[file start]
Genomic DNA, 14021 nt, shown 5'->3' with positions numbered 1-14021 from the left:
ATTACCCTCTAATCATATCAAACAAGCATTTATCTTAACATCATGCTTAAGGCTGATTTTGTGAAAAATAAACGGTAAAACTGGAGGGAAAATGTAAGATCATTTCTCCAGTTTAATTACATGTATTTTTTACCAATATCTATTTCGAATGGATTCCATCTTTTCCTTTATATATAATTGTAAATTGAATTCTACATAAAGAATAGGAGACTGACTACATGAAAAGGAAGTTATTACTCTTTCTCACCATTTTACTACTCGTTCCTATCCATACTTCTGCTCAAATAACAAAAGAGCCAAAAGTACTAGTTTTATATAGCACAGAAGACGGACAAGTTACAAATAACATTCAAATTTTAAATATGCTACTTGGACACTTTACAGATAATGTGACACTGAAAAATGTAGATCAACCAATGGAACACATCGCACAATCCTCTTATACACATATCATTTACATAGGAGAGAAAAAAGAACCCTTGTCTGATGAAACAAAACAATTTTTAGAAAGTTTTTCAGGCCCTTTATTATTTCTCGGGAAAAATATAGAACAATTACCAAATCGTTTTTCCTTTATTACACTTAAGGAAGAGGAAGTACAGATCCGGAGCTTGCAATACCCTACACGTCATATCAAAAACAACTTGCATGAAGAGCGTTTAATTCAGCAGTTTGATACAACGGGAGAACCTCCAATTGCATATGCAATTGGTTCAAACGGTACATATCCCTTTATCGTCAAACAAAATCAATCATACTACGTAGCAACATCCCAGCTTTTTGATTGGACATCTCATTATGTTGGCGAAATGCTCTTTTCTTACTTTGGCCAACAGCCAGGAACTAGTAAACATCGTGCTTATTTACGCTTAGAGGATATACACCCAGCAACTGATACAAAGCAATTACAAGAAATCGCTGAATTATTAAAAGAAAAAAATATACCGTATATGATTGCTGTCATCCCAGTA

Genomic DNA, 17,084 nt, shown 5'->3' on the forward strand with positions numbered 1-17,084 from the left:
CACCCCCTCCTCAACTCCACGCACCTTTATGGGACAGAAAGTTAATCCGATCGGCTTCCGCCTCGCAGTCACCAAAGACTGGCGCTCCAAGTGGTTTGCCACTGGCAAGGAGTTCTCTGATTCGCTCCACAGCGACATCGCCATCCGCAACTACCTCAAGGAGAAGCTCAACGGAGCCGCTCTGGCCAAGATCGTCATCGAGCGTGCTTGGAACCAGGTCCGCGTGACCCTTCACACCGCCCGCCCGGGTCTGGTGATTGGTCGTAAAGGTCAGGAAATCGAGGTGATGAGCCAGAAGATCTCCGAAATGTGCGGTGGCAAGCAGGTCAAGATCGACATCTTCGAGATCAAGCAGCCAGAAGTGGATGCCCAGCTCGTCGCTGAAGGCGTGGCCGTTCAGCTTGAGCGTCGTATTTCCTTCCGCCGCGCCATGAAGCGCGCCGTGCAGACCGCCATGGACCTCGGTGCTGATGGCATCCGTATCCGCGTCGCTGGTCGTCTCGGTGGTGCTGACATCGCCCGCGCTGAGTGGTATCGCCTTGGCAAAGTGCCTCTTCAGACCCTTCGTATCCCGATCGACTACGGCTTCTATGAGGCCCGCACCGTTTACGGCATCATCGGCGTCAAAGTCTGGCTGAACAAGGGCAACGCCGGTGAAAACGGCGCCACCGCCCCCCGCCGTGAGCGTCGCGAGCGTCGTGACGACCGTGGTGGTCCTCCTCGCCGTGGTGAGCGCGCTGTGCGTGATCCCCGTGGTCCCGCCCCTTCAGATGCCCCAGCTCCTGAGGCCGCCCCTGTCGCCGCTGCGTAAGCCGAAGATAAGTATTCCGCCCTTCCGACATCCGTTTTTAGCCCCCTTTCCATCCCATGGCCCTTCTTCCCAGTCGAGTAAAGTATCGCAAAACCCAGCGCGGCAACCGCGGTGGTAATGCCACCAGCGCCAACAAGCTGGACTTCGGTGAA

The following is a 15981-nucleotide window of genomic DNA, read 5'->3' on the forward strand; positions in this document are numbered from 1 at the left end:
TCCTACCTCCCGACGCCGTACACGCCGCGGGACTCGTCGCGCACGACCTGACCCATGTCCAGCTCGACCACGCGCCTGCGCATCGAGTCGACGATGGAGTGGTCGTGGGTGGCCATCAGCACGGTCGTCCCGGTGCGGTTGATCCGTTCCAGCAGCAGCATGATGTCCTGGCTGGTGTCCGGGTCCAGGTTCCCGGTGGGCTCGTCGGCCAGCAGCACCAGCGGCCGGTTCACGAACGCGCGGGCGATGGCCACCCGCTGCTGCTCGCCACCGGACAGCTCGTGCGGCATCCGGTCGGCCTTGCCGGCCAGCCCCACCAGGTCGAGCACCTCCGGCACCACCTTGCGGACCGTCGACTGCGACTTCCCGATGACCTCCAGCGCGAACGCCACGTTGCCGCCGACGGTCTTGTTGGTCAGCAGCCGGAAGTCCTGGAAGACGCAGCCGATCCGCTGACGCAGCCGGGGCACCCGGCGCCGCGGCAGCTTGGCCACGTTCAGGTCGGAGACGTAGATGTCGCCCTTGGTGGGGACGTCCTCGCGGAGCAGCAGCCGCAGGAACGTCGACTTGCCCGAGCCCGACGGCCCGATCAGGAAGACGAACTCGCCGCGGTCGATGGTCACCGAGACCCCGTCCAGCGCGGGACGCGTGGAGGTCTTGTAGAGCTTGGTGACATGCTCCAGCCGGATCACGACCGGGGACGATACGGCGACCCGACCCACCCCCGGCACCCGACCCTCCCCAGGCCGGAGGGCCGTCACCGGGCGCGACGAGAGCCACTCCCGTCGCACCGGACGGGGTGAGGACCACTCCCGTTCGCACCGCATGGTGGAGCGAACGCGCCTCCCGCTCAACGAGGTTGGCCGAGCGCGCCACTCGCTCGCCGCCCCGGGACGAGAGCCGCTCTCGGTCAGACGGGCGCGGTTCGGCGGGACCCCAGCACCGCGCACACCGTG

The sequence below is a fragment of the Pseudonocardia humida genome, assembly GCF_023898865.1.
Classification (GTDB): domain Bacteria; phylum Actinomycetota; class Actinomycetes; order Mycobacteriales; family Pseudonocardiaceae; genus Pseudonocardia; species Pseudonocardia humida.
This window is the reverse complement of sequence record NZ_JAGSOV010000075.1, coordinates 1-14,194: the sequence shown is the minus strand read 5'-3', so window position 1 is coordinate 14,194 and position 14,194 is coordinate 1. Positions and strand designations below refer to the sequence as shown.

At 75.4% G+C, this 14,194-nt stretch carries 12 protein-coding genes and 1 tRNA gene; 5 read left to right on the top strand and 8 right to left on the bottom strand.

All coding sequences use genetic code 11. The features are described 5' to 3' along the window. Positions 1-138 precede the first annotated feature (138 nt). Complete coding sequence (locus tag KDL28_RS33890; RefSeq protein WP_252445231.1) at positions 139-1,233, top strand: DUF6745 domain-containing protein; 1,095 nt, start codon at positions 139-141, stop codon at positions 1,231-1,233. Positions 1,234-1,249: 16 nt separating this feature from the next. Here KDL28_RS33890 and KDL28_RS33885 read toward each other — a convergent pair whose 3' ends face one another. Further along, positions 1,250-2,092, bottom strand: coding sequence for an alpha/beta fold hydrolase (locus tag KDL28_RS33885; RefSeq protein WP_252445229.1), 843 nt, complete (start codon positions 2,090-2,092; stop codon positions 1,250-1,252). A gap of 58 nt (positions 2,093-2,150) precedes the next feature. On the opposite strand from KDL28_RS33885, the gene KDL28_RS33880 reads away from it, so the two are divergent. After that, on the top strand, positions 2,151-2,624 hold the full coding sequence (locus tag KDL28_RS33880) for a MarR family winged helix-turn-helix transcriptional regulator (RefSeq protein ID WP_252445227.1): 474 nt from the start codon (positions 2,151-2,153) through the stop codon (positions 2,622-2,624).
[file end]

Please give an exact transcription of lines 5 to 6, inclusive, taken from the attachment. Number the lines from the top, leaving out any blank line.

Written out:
The following is a 15981-nucleotide window of genomic DNA, read 5'->3' on the forward strand; positions in this document are numbered from 1 at the left end:
TCCTACCTCCCGACGCCGTACACGCCGCGGGACTCGTCGCGCACGACCTGACCCATGTCCAGCTCGACCACGCGCCTGCGCATCGAGTCGACGATGGAGTGGTCGTGGGTGGCCATCAGCACGGTCGTCCCGGTGCGGTTGATCCGTTCCAGCAGCAGCATGATGTCCTGGCTGGTGTCCGGGTCCAGGTTCCCGGTGGGCTCGTCGGCCAGCAGCACCAGCGGCCGGTTCACGAACGCGCGGGCGATGGCCACCCGCTGCTGCTCGCCACCGGACAGCTCGTGCGGCATCCGGTCGGCCTTGCCGGCCAGCCCCACCAGGTCGAGCACCTCCGGCACCACCTTGCGGACCGTCGACTGCGACTTCCCGATGACCTCCAGCGCGAACGCCACGTTGCCGCCGACGGTCTTGTTGGTCAGCAGCCGGAAGTCCTGGAAGACGCAGCCGATCCGCTGACGCAGCCGGGGCACCCGGCGCCGCGGCAGCTTGGCCACGTTCAGGTCGGAGACGTAGATGTCGCCCTTGGTGGGGACGTCCTCGCGGAGCAGCAGCCGCAGGAACGTCGACTTGCCCGAGCCCGACGGCCCGATCAGGAAGACGAACTCGCCGCGGTCGATGGTCACCGAGACCCCGTCCAGCGCGGGACGCGTGGAGGTCTTGTAGAGCTTGGTGACATGCTCCAGCCGGATCACGACCGGGGACGATACGGCGACCCGACCCACCCCCGGCACCCGACCCTCCCCAGGCCGGAGGGCCGTCACCGGGCGCGACGAGAGCCACTCCCGTCGCACCGGACGGGGTGAGGACCACTCCCGTTCGCACCGCATGGTGGAGCGAACGCGCCTCCCGCTCAACGAGGTTGGCCGAGCGCGCCACTCGCTCGCCGCCCCGGGACGAGAGCCGCTCTCGGTCAGACGGGCGCGGTTCGGCGGGACCCCAGCACCGCGCACACCGTG